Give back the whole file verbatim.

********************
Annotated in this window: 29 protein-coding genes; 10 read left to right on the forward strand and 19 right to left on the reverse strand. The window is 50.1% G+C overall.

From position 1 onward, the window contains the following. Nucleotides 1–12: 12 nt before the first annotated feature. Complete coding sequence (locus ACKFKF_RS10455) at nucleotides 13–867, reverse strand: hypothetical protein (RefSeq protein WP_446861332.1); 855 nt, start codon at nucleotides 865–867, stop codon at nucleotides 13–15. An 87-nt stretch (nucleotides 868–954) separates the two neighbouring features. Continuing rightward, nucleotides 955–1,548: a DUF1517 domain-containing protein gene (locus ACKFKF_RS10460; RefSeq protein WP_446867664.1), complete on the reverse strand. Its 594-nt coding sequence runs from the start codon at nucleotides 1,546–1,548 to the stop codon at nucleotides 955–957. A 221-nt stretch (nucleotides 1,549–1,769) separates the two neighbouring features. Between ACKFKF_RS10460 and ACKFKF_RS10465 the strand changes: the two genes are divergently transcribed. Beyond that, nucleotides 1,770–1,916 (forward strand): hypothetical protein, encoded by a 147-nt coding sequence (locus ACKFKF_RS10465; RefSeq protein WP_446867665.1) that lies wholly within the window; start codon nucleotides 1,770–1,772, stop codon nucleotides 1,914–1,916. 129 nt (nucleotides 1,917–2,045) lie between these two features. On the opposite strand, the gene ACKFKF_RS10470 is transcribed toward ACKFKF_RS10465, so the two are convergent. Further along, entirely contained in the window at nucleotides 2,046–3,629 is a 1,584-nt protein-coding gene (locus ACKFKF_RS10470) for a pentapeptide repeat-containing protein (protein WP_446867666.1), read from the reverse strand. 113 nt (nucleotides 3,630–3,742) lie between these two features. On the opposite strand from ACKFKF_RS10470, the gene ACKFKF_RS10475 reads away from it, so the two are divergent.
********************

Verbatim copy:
Annotated in this window: 29 protein-coding genes; 10 read left to right on the forward strand and 19 right to left on the reverse strand. The window is 50.1% G+C overall.

From position 1 onward, the window contains the following. Nucleotides 1–12: 12 nt before the first annotated feature. Complete coding sequence (locus ACKFKF_RS10455) at nucleotides 13–867, reverse strand: hypothetical protein (RefSeq protein WP_446861332.1); 855 nt, start codon at nucleotides 865–867, stop codon at nucleotides 13–15. An 87-nt stretch (nucleotides 868–954) separates the two neighbouring features. Continuing rightward, nucleotides 955–1,548: a DUF1517 domain-containing protein gene (locus ACKFKF_RS10460; RefSeq protein WP_446867664.1), complete on the reverse strand. Its 594-nt coding sequence runs from the start codon at nucleotides 1,546–1,548 to the stop codon at nucleotides 955–957. A 221-nt stretch (nucleotides 1,549–1,769) separates the two neighbouring features. Between ACKFKF_RS10460 and ACKFKF_RS10465 the strand changes: the two genes are divergently transcribed. Beyond that, nucleotides 1,770–1,916 (forward strand): hypothetical protein, encoded by a 147-nt coding sequence (locus ACKFKF_RS10465; RefSeq protein WP_446867665.1) that lies wholly within the window; start codon nucleotides 1,770–1,772, stop codon nucleotides 1,914–1,916. 129 nt (nucleotides 1,917–2,045) lie between these two features. On the opposite strand, the gene ACKFKF_RS10470 is transcribed toward ACKFKF_RS10465, so the two are convergent. Further along, entirely contained in the window at nucleotides 2,046–3,629 is a 1,584-nt protein-coding gene (locus ACKFKF_RS10470) for a pentapeptide repeat-containing protein (protein WP_446867666.1), read from the reverse strand. 113 nt (nucleotides 3,630–3,742) lie between these two features. On the opposite strand from ACKFKF_RS10470, the gene ACKFKF_RS10475 reads away from it, so the two are divergent.